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Legal News
Whistleblowing Psychiatrist Wins Huge Cash Award
Psychiatric News
Volume 39 Number 10 page 16-47

A federal jury in Delaware has awarded a psychiatrist nearly $1 million in damages after agreeing with his contention that state mental health officials punished him for exercising his First Amendment rights.

David Springer, M.D., was head of the medical staff and director of residency training at Delaware Psychiatric Center, the state’s only public psychiatric hospital. In May 2000, the director of the state’s Division of Alcoholism, Drug Abuse, and Mental Health, Renata J. Henry, told Springer, who had been employed as an independent contractor since 1991, that she was not going to renew his contract for the next year and that he would have to bid for a job as though he were a new employee.

It was not clear whether he would even be applying for his job, since the form he was to fill out did not indicate a position or title. "It was a generic form for psychiatric-service provision," he told Psychiatric News. In addition, he noted, Henry had already offered the residency director position to someone else.

Until this point, his contract had been renewed automatically each year.

(In 1996, Delaware passed a law requiring all independent contractors who worked for the state and earned more than $50,000 a year to reapply for state jobs, but then grandfathered in all those who were employed at the time the law was signed.)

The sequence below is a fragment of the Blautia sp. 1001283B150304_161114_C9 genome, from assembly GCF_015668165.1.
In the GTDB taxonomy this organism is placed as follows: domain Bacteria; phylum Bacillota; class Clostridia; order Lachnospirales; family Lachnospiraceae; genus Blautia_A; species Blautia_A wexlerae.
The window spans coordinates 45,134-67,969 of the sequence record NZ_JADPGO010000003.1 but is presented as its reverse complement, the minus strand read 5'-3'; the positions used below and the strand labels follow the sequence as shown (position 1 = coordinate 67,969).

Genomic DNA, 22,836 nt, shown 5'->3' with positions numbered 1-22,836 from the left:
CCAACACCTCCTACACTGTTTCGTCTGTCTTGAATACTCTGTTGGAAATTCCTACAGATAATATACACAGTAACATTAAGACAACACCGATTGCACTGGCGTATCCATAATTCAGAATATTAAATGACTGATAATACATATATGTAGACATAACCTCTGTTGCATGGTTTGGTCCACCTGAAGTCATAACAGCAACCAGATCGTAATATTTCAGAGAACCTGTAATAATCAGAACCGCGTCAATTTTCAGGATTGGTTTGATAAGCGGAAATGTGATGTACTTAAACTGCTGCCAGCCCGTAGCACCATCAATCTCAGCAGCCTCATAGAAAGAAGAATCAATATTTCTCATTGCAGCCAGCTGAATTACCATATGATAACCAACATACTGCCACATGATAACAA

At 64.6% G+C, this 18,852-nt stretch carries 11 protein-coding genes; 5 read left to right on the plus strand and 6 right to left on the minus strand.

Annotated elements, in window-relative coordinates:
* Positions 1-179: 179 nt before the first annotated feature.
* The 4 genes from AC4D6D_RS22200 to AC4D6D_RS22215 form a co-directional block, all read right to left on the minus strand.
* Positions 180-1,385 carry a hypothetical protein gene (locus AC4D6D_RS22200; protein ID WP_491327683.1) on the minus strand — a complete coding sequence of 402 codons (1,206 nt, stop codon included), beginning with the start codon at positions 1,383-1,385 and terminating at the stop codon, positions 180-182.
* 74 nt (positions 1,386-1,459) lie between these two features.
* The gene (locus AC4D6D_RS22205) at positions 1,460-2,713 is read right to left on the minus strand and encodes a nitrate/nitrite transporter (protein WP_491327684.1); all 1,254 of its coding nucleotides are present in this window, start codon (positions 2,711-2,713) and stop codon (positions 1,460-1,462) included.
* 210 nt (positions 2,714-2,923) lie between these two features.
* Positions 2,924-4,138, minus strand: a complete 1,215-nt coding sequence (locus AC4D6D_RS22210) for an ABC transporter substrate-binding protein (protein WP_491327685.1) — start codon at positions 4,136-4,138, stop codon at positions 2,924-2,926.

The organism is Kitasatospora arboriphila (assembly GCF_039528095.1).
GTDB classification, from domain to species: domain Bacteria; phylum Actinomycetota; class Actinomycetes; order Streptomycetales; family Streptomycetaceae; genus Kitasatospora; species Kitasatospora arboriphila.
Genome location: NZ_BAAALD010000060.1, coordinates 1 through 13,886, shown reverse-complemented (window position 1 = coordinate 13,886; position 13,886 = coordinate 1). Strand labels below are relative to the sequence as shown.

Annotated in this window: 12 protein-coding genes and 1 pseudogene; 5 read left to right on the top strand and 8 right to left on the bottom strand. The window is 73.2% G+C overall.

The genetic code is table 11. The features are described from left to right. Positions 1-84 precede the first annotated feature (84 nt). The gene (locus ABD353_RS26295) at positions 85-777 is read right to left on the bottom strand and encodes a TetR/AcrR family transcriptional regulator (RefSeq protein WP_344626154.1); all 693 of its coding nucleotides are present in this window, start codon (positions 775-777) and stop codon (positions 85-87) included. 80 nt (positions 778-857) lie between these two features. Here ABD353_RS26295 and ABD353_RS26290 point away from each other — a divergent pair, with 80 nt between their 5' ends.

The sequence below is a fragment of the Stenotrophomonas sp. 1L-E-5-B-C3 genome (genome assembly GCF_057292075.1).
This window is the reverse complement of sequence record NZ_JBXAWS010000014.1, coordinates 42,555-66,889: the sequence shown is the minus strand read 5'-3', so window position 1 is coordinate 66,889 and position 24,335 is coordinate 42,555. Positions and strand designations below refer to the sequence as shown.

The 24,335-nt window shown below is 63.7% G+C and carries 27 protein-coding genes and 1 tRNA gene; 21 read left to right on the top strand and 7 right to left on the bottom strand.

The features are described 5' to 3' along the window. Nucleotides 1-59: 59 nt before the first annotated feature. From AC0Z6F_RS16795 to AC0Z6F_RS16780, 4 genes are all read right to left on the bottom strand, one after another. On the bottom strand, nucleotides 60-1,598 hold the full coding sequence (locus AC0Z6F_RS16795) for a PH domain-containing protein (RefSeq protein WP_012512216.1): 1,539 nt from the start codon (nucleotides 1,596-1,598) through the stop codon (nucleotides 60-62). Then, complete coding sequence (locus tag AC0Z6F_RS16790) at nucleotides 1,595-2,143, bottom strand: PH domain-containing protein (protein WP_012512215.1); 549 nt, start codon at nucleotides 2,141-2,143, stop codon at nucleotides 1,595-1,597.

The order from Henry to reapply followed several revelations from Springer about serious problems at the hospital that were compromising patient safety. Prominent among these, he said, were "inadequate supervision of patients on suicide watches" that led to preventable suicide attempts, "extreme overcrowding," and "escapes from the hospital" by civilly committed patients.

He said that after he and others protested about the conditions to state officials, an "atmosphere of fear developed" at the hospital after staff were intimidated by threats from Henry’s department.

Springer sued Henry in her capacity as director of the mental health division, contending that he was terminated because he spoke out about his patient-safety concerns.

The jury agreed with Springer and awarded him $285,464 for lost earnings, $588,431 for lost future earnings, and $100,000 for injury to his reputation, according to his lawyers, Thomas and Stephen Neuberger. The jury also awarded $25,000 in punitive damages against Henry after deciding that she acted "recklessly, intentionally, or maliciously" toward the psychiatrist. In Delaware, when punitive damages are awarded, the defendant becomes liable for the entire amount of the award, so Henry, not the state, may have to pay the total of $998,895.

Since he left the state hospital, Springer has been medical director of St. John Vianney Center, a small psychiatric hospital in Downingtown, Pa., that treats nuns, priests, and monks. He also has a private practice.

Springer still wants his residency-director position back and is hoping that scheduled post-trial hearings will lead to this outcome. Another issue for these hearings is whether the court will award him attorneys’ fees as he has requested.

Springer said he has no indication that an appeal is imminent, adding that it’s unlikely that the defense will make that decision until the post-trial hearings are concluded.

"I hope this verdict and the suit itself will encourage other psychiatrists to speak out about important patient care and safety issues and not feel afraid," Springer said. ▪

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